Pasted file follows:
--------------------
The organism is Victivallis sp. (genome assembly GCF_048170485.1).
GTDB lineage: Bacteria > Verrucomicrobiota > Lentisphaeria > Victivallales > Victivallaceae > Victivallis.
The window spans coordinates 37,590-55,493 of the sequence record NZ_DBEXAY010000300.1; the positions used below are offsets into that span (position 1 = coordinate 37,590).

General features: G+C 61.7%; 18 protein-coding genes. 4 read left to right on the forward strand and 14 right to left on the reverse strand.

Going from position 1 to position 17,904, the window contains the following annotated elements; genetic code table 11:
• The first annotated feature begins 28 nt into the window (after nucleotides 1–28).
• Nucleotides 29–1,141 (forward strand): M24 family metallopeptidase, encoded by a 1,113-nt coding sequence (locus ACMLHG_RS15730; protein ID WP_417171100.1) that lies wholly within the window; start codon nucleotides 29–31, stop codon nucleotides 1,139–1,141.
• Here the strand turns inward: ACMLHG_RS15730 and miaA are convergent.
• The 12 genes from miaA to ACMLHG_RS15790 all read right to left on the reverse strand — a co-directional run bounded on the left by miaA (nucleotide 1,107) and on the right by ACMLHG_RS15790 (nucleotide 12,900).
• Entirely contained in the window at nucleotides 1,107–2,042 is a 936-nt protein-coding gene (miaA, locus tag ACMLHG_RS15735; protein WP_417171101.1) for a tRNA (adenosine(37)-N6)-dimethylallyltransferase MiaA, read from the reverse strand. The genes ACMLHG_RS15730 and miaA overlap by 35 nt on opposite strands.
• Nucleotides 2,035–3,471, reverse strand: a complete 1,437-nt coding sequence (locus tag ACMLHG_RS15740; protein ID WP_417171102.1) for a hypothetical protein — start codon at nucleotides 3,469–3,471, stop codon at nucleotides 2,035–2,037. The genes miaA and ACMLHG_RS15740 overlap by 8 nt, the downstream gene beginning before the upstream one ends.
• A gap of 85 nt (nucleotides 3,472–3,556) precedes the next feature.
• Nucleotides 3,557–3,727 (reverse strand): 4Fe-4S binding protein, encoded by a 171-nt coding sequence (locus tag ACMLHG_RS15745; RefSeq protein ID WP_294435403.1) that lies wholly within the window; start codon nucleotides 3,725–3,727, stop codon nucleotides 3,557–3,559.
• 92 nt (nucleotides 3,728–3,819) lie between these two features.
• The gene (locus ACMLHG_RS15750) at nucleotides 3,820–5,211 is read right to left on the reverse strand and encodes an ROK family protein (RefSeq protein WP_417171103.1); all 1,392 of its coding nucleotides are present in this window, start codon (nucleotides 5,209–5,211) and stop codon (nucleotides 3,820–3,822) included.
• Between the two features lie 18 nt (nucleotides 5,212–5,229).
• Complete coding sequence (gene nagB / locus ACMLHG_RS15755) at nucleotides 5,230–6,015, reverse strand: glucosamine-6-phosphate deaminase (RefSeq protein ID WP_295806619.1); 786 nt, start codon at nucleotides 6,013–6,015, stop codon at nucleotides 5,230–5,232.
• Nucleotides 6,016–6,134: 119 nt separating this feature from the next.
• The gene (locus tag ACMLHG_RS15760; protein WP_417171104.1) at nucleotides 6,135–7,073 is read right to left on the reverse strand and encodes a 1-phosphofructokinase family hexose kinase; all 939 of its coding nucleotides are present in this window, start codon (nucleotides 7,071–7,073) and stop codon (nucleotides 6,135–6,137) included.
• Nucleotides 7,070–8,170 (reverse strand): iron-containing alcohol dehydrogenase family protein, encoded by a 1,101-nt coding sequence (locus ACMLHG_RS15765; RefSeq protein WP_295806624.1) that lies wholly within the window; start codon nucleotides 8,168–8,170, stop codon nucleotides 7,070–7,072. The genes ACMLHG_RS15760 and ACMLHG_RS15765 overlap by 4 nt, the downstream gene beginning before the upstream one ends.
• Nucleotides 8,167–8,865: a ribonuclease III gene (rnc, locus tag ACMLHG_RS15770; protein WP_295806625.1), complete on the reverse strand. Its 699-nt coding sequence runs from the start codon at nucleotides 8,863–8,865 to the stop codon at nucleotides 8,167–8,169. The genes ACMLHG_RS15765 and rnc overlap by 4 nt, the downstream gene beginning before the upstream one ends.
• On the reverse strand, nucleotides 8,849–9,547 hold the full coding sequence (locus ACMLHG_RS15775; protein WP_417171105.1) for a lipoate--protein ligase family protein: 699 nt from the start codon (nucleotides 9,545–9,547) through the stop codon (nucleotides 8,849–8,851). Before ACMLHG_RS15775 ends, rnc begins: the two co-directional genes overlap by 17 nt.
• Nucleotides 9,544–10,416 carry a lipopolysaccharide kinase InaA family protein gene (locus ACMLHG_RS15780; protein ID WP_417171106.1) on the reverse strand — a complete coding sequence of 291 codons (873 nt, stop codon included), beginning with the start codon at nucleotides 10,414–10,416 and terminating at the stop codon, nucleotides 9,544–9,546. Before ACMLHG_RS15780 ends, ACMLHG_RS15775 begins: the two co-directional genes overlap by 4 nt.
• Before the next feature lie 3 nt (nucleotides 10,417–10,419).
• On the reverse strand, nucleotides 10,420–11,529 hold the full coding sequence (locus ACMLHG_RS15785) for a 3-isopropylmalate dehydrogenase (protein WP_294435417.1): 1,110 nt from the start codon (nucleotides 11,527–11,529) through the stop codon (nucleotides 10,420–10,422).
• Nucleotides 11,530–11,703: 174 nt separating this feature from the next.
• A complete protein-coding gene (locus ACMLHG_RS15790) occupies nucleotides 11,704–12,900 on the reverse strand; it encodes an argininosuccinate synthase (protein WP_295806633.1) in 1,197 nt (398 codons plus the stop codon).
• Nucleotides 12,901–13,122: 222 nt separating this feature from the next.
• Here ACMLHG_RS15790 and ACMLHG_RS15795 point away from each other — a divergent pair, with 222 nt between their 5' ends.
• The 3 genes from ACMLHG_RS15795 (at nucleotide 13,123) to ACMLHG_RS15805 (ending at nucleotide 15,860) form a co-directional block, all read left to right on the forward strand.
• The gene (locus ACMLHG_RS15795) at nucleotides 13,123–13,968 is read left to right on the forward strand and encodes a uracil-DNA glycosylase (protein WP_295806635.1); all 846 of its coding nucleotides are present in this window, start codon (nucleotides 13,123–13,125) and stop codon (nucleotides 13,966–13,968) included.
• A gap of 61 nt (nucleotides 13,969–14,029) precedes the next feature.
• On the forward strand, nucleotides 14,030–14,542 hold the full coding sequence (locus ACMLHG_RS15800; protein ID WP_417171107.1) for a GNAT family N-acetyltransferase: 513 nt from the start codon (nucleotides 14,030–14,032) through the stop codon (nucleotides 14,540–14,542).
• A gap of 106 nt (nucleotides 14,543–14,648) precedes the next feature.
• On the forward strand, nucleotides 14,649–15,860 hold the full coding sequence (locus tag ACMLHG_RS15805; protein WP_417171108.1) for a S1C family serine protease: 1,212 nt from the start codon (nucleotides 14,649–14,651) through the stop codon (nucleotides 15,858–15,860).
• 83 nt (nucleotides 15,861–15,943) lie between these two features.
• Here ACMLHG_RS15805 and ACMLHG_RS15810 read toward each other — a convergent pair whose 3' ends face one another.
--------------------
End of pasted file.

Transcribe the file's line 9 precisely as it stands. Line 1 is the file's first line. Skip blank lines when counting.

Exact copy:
• The 12 genes from miaA to ACMLHG_RS15790 all read right to left on the reverse strand — a co-directional run bounded on the left by miaA (nucleotide 1,107) and on the right by ACMLHG_RS15790 (nucleotide 12,900).